Doctors in South Africa have performed the world's third successful penile transplant, after a nearly 10-hour-long surgical procedure.
The team, led by Prof André van der Merwe, Head of the Division of Urology at Stellenbosch University's Faculty of Medicine and Health Sciences, had already performed a successful transplant in 2014, on a 21-year-old who had been amputated at the age of 18 – the first successful penis transplant ever. A second successful penis transplant was performed last year in the US, at the Massachusetts General Hospital in Boston.
This third patient was a 40-year-old man who has lost is penis 17 years ago due to complications after a traditional circumcision.
Penis mutilation is thought to occur commonly in South Africa during circumcisions performed as part of a traditional rites of passage in some communities. Although there are no official figures, some estimations have put the number of penile amputations at 55 cases of a year, in the Eastern Cape alone.
Regaining sexual function
The transplant procedure involved taking the entire penis of a donor to keep blood vessels, nerves and other connecting structures intact. Transplanting it on the recipient is a complex matter, as different types of body tissue (nerves, blood vessels, muscle) have to be connected between the recipient and the donor organ – a procedure known as a composite tissue transplant.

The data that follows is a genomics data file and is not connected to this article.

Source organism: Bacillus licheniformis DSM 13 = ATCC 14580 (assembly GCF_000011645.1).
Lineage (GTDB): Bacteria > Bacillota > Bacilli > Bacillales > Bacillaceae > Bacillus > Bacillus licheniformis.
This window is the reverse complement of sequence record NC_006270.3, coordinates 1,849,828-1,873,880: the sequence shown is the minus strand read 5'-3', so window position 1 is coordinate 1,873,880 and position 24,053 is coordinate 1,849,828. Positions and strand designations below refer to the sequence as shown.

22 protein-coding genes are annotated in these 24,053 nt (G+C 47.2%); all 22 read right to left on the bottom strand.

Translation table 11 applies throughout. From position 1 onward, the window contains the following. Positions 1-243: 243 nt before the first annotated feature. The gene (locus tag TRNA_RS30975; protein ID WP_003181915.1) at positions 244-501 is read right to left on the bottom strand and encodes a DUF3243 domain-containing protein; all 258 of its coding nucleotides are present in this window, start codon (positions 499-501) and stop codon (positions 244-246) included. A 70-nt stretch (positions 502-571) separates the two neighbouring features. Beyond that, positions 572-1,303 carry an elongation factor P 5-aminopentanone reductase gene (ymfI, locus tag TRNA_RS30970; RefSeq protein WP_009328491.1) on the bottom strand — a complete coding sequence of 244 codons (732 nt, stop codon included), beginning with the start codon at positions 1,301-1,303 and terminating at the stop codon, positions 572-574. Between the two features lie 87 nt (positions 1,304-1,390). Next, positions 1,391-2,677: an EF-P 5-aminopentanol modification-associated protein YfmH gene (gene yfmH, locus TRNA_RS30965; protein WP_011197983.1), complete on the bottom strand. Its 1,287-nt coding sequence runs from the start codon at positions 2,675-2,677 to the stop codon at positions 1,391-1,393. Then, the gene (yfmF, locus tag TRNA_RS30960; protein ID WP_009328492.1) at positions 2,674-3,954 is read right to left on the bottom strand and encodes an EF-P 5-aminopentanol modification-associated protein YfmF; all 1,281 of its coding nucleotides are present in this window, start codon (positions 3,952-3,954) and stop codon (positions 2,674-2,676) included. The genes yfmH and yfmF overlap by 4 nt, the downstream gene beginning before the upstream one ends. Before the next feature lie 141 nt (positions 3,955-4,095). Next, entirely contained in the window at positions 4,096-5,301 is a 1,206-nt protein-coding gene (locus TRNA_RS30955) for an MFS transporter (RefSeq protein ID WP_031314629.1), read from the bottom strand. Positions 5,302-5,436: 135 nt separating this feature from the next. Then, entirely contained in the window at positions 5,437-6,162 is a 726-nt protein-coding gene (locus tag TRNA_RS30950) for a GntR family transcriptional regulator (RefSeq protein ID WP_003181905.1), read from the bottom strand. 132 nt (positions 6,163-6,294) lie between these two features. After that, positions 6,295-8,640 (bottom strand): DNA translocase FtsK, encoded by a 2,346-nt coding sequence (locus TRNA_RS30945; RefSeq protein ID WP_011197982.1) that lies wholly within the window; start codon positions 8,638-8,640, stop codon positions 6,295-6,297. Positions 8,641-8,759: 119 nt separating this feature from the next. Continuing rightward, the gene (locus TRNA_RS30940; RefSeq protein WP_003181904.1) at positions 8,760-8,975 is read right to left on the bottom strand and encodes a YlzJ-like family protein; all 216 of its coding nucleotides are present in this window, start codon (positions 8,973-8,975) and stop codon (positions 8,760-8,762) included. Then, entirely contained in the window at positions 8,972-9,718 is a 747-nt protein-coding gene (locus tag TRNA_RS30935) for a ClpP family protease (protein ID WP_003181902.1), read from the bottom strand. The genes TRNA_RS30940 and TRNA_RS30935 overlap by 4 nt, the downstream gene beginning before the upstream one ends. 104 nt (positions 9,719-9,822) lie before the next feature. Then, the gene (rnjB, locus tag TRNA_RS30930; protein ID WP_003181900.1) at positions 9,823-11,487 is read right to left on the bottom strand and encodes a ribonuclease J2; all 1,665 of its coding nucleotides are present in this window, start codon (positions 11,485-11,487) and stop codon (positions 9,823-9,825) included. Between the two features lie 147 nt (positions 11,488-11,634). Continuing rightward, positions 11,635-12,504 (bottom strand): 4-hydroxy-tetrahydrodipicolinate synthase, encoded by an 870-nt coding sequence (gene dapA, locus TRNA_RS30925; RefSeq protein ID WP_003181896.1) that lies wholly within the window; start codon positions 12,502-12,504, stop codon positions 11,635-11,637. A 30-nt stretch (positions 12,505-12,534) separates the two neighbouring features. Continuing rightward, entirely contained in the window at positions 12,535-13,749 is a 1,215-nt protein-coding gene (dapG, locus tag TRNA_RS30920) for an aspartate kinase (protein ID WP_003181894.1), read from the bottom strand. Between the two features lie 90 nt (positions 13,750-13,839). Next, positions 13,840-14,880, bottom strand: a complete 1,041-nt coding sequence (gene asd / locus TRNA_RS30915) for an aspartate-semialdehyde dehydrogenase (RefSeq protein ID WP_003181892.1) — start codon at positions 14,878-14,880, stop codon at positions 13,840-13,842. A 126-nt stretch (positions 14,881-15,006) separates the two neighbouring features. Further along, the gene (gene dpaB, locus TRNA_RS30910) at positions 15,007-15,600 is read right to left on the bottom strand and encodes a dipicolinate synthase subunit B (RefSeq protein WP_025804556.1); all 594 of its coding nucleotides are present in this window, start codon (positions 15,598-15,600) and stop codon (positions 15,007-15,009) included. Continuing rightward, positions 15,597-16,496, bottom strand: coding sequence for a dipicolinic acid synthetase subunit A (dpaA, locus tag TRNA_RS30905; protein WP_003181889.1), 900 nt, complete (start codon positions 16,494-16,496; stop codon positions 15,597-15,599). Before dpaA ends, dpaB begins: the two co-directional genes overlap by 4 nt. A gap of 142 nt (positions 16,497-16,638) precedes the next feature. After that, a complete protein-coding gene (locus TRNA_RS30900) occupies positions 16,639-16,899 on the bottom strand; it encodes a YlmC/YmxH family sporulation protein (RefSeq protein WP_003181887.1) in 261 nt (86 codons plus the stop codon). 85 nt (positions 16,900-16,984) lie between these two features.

The procedure is all the more delicate that doctors have to connect together tiny blood vessels (between 1 and 2mm in diameter). In fact this second transplant took longer than the one performed in 2014, because establishing the connections between blood vessels to ensure blood flow to the transplanted organ was particularly challenging.
"The diverse presentation of the blood vessels and nerves makes the operation very challenging and means each case is unique. All these structures need to be treated with the utmost delicacy and respect in order to be connected perfectly to ensure good circulation and function in the long term," explained Dr Alexander Zühlke, a member of the medical team and the head of the FMHS's Division of Plastic and Reconstructive Surgery.
According to his doctors, the patient is doing well, a month on after receiving the transplant. He is in a good state of mind.
"When he saw his penis for the first time, he was quite emotional. He is certainly one of the happiest patients we have seen in our ward. He is doing remarkably well. There are no signs of rejection and all the reconnected structures seem to be healing well," Van der Merwe said.
They estimate that he will be able to recover all urinary, reproductive and orgasmic functions within six months of the transplant. Normal erections should happen within three months.
On the long term, he is expected to make full recovery, just like the recipient of the first transplant. "Our first patient doing extremely well, both physically and mentally", says Van der Merwe. "He is living a normal life. His urinary and sexual functions have returned to normal, and he has virtually forgotten that he had a transplant."
That being said, both men will have to take immunosuppression medication for the rest of their lives – even if they have made a full recovery. Their bodies would naturally recognise the donor's penis as a foreign object and reject it without these drugs.
The reason the second procedure was only performed three years after the first is that doctors were confronted to the challenge of finding a donor. "I think the lack of penis transplants across the world since we performed the first one in 2014, is mostly due to a lack of donors. It might be easier to donate organs that you cannot see, like a kidney, than something like a hand or a penis," Van der Merwe concluded.